Tag Archives: José Leitão

The Book of St Cyprian

The Book of St. Cyprian: The Sorcerer’s Treasure, translated with commentary by José Leitão, from Hadean Press, may be of interest. There are a number of recent reviews you may want to check out as well.

Jose Leitao The Book of St Cyprian from Hadean Press

“A translation with extensive commentary of the Livraria Económica edition of O Grande livro de S.Cypriano ou thesouro do feiticeiro, present in the Portuguese National Library in Lisbon — a book so dangerous it needs to be kept in chains.

522 pages, available in both hardback and paperback editions.”

“An extensively commented translation of one of the most complete Portuguese grimoires attributed to St Cyprian of Antioch. A labyrinthic unveiling and re-veiling throughout the history of Western Iberian Bruxaria and Feitiçaria, Catholicism, the blood war of Old and New Christians, the slave trade and the Empire.

In this work, The Book of Saint Cyprian is revealed as a manifestation of vaster and pre-existent magical and folkloric traditions and is inserted into its proper cultural background, providing the reader with the keys to its unwritten content including the Book’s connection to the vast mythical corpus of the Mouras Encantadas.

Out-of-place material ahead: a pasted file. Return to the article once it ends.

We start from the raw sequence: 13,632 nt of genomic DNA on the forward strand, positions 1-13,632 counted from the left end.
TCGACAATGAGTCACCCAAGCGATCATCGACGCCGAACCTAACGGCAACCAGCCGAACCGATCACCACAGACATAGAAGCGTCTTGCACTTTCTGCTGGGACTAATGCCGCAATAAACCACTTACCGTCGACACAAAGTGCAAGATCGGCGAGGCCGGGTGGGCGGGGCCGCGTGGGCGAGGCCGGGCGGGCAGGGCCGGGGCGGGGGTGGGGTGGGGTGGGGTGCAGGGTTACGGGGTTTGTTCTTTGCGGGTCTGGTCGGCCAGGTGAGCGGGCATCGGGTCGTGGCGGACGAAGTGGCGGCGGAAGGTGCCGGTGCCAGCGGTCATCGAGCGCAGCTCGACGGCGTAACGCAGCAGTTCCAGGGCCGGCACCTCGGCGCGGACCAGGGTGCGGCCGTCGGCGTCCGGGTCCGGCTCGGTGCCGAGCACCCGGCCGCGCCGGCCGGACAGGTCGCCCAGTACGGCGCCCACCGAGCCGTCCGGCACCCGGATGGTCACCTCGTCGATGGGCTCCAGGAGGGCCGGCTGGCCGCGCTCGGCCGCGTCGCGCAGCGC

An essential read for all those interested in folk magic, be it diabolical or saintly, fey traditions, the largely unknown West Iberian magical current and its various traces and manifestations in the modern Ibero-African-American cults of Brazil.

To read this book is a sin, but who reads it will rise to the clouds without wings…

Author and translator José Leitão has done the English-speaking world a great favour by not only translating the grimoire, but also by placing it in its proper context, in this way increasing its usefulness for the modern practitioner by treating it as a magical text as well as providing clues for its usage along with an analysis of its folkloric elements. Writing in a style that will educate, instruct, and amuse you, he provides a glimpse into the magical universe of rural Portugal, and follows the continuum of the Cyprianic current through the various manifestations of The Book, finally placing it firmly in the hands of the people: the rural folk, the poor and impoverished, the hungry — people who will do anything to grasp at power, even if that means making a pact with the Devil himself.”